Working duration has proven to be a major risk factor in occupational health [18,21,37]. This study found that the majority of the vendors work over the recommended 8 h a day (73%) and 6 to 7 days a week (90%), and only a little over 50% of the vendors took a break during trading hours (58%); opposing the ILO guidelines [18]. The majority of the vendors worked between 6 to 10 years (41%). In the city of Douala, Cameroon, vendors worked over 8 h (92.2%). In Mansoura, Egypt, 92.8% of the studied street vendors worked for more than 8 h daily, more than half (55.9%) worked for the entire week, and the majority (89.5%) did not take any rest breaks during the working day [26]. The results of indoor vendors trading more than eight hours could be for the reason that indoor markets are perceived to be permanent, with indoor storage facilities and usually have a manager and security and may experience lower criminality. While outdoor vendors are trading independently far from their storage areas and without security personnel. Therefore, the outdoor or street vendors may leave their workplace before sunset. A study in Malaysia demonstrated a positive association between working hours with breathing difficulty (p = 0.011) and sputum production (p = 0.014) and also between cough and the type of cooking fuel used [13]. Additionally, a systematic review conducted by Wong, Chan, and Ngan (2019) found that workers who worked more than 50 h per week had an increased risk of cerebrocardiovascular diseases, myocardial infarction, and coronary heart disease [38].
This study reported a positive association between the type of cooking fuel used with all upper, lower, and other respiratory symptoms, which is similar to findings of other studies. Cooking gas (45%) was the highest cooking fuel used. In a review by Basu and Samet (1999), their conclusion was that NO2 emitted by gas stoves is not risk free [39]. Basu and Samet (1999) further stated that indoor use of gas stoves was linked with lower respiratory symptoms (OR = 1.23; 95% CI = 1.03, 1.47) and with chronic respiratory conditions (OR = 2.08; 95% CI = 1.49, 2.90) [39]. However, these results are opposite to Wahid et al. (2014) whose results discovered that those who cooked with charcoal were two times more likely to cough than those who cooked with liquefied petroleum gas [40]. This study’s findings showed that coughing was the primary symptom of cooking vendors (n = 168; 69%) and there were similar results from Malaysia of significant association between the type of cooking fuel used and the presence of coughing (p = 0.001) [35], and a study in Brunei Darussalam reported coughing reported by 50% of the food vendors who had been in business for more than ten years, and it was twice as prevalent among charcoal cooks as it was among LPG cooks [40].
Even though the air pollutants concentrations were found to be below national and international standards, there have been reports that the present respiratory disease prevention and management in the vending trade are insufficient. This is also shown by the findings of unsanitary vending site conditions and lack of infrastructure which are non-compliant to the Occupational Health and Safety (OHS) Act (No. 85 of 1993) [37], and the Regulations Governing General Hygiene Regulations for Food Premises, the Transport of Food, and Related Matters’ (no. R638 of 22 June 2018) requirements (no. 85 of 1993) [41]. The majority of vendors accessed water from communal taps (37%). Due to poor hand-hygiene habits and unsanitary vendor stalls, street vendors who rely on shared water sources are more susceptible to illnesses linked to general hygiene, such as respiratory problems [16]. This study’s findings also showed that incorrect RPE was used (most vendors used surgical and cloth masks) which may provide ineffective protection for the traffic related air pollutants; furthermore, there was no difference between participants who used RPE and those who did not use RPE in developing respiratory symptoms [17]. Another key problem that informal vendors face is that, although they have free access to primary health care services, they lose money whenever they leave work for healthcare or other reasons, unlike the workers in formal employment. Therefore, only 52% of the informal food vendors went for a medical check-up in the previous 12 months. Individual behaviors are mostly influenced by knowledge. There was lack of continuous health and safety training; moreover, most indoor vendors are trained compared to outdoor vendors. These results may be due to the permanency of indoor vendor market stalls, which results in vendors staying longer in those stalls compared to outdoor vendors who may stay at their vending space for a short period of time. There is little education provided to vendors regarding air pollution and respiratory health. Since the majority of training is centered on food safety and general health and hygiene [2,3,4,5], the majority of vendors, particularly cooking vendors, are unaware of the health consequences of prolonged exposure to smoke from both indoor and outdoor cooking, which will not only be an individual life impact but impact the entire health system [19,20].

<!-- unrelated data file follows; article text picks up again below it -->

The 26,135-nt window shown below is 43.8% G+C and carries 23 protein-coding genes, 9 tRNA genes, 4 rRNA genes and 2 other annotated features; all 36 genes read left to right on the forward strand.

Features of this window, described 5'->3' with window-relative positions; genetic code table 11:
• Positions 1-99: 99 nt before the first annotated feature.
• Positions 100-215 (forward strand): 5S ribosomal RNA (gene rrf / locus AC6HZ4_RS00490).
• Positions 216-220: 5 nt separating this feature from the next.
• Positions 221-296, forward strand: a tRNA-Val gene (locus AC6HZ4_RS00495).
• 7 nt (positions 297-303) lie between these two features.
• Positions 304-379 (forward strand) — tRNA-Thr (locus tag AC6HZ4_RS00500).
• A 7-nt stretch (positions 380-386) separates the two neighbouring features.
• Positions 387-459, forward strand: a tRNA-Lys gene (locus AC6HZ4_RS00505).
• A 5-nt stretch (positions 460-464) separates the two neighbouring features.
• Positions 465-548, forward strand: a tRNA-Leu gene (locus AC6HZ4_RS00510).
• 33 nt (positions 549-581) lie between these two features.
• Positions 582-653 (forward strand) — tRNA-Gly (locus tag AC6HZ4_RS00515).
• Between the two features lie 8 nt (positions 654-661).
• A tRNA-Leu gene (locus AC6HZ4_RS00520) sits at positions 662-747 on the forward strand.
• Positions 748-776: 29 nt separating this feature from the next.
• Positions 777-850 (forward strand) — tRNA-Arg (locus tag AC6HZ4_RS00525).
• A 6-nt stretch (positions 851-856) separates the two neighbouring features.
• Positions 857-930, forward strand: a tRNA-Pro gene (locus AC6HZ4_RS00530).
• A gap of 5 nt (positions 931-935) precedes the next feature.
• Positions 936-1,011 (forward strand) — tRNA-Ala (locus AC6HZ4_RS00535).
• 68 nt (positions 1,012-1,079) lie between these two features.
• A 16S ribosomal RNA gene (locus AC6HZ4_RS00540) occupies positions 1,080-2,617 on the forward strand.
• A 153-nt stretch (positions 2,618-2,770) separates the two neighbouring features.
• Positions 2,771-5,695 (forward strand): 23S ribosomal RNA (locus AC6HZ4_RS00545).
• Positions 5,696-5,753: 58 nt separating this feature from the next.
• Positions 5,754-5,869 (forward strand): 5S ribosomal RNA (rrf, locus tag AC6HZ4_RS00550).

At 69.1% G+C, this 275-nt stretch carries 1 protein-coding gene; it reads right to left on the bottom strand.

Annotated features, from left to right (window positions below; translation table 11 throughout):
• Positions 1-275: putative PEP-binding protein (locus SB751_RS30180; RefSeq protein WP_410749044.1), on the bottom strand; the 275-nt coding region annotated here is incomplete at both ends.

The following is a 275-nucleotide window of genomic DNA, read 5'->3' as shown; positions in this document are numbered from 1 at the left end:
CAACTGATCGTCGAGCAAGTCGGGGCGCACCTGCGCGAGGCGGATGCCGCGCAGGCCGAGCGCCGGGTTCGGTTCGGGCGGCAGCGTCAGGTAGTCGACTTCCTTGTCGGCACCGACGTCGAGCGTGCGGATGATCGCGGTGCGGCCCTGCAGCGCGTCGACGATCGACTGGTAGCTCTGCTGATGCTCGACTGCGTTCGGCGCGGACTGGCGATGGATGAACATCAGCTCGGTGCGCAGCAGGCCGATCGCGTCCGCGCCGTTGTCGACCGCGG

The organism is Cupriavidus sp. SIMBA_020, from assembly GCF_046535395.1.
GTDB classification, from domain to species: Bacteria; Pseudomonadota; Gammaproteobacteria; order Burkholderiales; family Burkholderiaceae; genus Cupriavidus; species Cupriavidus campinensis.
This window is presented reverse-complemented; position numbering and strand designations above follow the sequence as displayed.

5. Conclusions